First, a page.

With anticipated annual market growth of over 50 per cent, the use of digital onboarding and e-signatures to transform the customer experience is heating up.
“This trend toward fully automating customer processes is being driven by the financial services industry,” Mary Ellen Power, vice-president of marketing with eSignLive told participants in a recent IT World Canada webinar on the topic. According to Forrester Research, clients rate their current experiences at banks and investment firms as mediocre.
There is significant movement in Canada to do the right thing by the customer, said Power. “Anyone who is not looking at digital customer onboarding for 2017 should rethink this and make it a priority.”
An impressive business case
As a result of implementing end-to-end electronic processes for its investment transactions, RBC Wealth Management saves an impressive $8 million per year, said Power. The change was accelerated after RBC discovered that 75 per cent of the errors in investment transactions were the result of missing data or signatures and that it was losing 80,000 person hours a year to correct these issues.
“You have to follow the paper trail and the handling costs,” said Power. “Every time you require a signature on a document, that’s the moment when you fall back to paper and inject errors and inefficiency into the process.”
With the use of digital customer onboarding and electronic signatures, 80 per cent of the document handling costs can be eliminated. The risks of regulatory non-compliance and the potential for litigation are also reduced. Power noted the case of one bank that went completely paperless across its entire system and saved over $100 million.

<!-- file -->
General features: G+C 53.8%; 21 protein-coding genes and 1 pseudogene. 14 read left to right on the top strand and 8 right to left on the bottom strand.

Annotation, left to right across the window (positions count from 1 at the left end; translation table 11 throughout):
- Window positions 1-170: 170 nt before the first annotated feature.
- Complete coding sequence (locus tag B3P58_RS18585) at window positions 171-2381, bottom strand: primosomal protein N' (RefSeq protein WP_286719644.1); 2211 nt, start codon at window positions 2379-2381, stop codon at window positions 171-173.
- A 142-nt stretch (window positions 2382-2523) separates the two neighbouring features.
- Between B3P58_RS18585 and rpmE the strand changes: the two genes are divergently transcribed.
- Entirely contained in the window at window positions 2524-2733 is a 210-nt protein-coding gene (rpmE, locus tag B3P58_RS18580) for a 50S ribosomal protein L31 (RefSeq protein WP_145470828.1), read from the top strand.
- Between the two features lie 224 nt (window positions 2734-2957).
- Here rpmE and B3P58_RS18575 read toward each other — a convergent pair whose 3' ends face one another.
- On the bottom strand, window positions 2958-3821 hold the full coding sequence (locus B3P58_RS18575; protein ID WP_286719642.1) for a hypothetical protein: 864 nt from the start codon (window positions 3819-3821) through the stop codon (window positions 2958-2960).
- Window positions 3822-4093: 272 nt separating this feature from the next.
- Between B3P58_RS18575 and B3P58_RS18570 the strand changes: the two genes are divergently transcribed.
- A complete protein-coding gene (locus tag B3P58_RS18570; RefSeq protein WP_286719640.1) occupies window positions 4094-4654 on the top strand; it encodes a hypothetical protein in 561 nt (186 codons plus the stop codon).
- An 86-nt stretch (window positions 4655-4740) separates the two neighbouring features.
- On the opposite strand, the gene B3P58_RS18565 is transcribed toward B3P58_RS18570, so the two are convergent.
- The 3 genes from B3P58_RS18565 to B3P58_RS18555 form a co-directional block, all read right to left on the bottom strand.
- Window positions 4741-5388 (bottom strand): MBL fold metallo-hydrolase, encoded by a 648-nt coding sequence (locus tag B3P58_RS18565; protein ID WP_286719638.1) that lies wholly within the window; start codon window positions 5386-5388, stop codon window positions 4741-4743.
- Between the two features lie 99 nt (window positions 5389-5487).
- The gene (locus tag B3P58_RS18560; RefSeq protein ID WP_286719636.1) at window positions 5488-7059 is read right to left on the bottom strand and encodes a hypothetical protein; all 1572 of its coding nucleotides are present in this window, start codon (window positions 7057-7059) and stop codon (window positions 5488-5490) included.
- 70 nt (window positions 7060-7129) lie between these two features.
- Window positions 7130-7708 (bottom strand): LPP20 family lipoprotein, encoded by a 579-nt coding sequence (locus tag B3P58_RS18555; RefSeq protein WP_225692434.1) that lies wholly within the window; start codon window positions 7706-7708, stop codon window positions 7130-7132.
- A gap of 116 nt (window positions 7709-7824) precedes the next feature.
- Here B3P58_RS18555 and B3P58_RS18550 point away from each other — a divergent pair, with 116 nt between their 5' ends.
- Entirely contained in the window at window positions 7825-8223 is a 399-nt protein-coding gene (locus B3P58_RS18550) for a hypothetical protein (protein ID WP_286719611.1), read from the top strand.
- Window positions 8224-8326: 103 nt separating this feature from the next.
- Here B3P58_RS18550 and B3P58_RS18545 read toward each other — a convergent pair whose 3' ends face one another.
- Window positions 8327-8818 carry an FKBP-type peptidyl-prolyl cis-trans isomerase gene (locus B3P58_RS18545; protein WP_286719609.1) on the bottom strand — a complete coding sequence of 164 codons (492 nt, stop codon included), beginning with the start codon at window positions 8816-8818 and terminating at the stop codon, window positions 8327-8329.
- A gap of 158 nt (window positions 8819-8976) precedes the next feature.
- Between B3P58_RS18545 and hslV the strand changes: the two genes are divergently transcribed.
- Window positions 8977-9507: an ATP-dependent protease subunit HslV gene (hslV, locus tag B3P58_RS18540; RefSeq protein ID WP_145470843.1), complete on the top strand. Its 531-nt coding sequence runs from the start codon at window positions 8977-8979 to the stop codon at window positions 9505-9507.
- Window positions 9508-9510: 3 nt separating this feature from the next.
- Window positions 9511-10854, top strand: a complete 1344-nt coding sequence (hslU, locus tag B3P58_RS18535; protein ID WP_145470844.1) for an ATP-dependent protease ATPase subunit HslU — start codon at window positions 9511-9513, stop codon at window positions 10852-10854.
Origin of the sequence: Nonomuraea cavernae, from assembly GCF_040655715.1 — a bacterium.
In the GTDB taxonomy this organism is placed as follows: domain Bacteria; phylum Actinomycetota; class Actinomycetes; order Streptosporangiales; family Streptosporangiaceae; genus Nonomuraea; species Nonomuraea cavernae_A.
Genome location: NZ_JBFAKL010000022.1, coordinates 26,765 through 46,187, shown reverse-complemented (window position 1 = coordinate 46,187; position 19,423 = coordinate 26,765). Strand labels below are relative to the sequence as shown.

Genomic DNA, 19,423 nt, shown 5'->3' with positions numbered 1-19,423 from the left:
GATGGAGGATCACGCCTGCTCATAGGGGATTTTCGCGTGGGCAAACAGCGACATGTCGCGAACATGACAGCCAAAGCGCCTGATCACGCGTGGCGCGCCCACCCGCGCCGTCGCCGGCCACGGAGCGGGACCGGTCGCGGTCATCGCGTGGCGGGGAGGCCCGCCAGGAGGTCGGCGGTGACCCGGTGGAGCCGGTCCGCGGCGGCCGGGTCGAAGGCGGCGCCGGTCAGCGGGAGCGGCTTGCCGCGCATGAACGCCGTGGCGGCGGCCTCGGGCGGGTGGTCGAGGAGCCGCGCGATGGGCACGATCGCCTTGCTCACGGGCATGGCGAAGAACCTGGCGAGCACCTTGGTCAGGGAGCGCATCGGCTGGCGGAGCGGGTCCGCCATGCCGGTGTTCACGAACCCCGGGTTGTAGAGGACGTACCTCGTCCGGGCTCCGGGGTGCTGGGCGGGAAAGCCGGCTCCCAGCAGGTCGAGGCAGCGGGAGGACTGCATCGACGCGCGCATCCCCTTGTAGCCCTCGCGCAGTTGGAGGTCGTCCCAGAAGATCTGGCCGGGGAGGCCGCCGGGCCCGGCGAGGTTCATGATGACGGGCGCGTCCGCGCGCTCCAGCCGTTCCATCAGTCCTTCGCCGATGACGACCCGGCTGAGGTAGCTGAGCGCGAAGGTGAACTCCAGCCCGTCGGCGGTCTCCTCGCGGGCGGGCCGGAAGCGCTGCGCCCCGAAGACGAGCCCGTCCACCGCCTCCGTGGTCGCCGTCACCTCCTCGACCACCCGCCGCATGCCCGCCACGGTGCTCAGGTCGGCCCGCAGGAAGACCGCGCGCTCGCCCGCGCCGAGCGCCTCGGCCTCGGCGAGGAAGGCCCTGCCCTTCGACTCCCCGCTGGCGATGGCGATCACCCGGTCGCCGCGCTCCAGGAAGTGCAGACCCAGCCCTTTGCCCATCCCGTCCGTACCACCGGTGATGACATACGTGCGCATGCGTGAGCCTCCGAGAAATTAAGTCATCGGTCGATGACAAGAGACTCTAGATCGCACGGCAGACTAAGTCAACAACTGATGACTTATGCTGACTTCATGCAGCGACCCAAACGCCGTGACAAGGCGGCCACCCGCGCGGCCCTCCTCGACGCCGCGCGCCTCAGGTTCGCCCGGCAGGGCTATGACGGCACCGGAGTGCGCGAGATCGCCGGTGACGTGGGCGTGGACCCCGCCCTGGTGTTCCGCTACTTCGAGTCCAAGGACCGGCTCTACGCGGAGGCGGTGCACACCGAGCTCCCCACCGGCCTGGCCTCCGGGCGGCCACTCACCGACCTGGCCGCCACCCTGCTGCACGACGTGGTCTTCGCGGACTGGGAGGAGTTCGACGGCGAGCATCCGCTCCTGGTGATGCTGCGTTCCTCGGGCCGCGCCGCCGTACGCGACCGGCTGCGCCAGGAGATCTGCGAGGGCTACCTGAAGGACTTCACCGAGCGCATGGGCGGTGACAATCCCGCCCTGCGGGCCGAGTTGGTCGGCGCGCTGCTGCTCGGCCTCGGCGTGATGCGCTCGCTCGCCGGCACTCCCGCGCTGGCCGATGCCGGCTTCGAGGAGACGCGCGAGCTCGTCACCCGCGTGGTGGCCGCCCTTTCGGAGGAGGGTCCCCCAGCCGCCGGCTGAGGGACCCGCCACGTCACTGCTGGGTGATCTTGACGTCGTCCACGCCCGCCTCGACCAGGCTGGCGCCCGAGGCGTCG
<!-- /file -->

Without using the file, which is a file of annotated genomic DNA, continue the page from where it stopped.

These efficiencies translate into better customer service because there are fewer errors and advisors have more time to spend with customers, said Power. It allows clients to complete transactions at their convenience, outside of core hours. “It’s really all about improving the customer experience.” In 2017, chatbots are expected to become the next big thing to provide real-time interaction with customers as part of the onboarding process.
The question of the legality of e-signatures, however, is still commonly raised. In fact, the use of e-signatures has been legally recognized at the federal and provincial levels since the year 2000, so “that issue can be put to bed,” said Power. E-signatures have been used in the real estate industry for some time, and have been adopted by financial institutions such as RBC, BMO, FundServ and Tangerine. They’re even starting to be used in health care, added Power.
Transforming the customer onboarding experience is about more than the simple act of signing, said Power. “You have to consider what’s involved in the entire work flow.” This includes considerations like how the client will access the document as well as the methods to be used to authenticate the signatures. A key challenge is to strike the right balance between making the process easy to use and ensuring the security of the document.
Harold Reimer, sales director with Appway Canada, which provides complete onboarding solutions, sees this transition as a journey. “You have to rethink your processes, always keeping the customer in mind,” he said.
It’s not a fundamental IT transformation, said Reimer. Organizations should maintain the stability of their core systems, and use microservices to orchestrate the electronic processes. “It’s not a big bang approach,” he said, “It can evolve over time, but the important thing is to start.”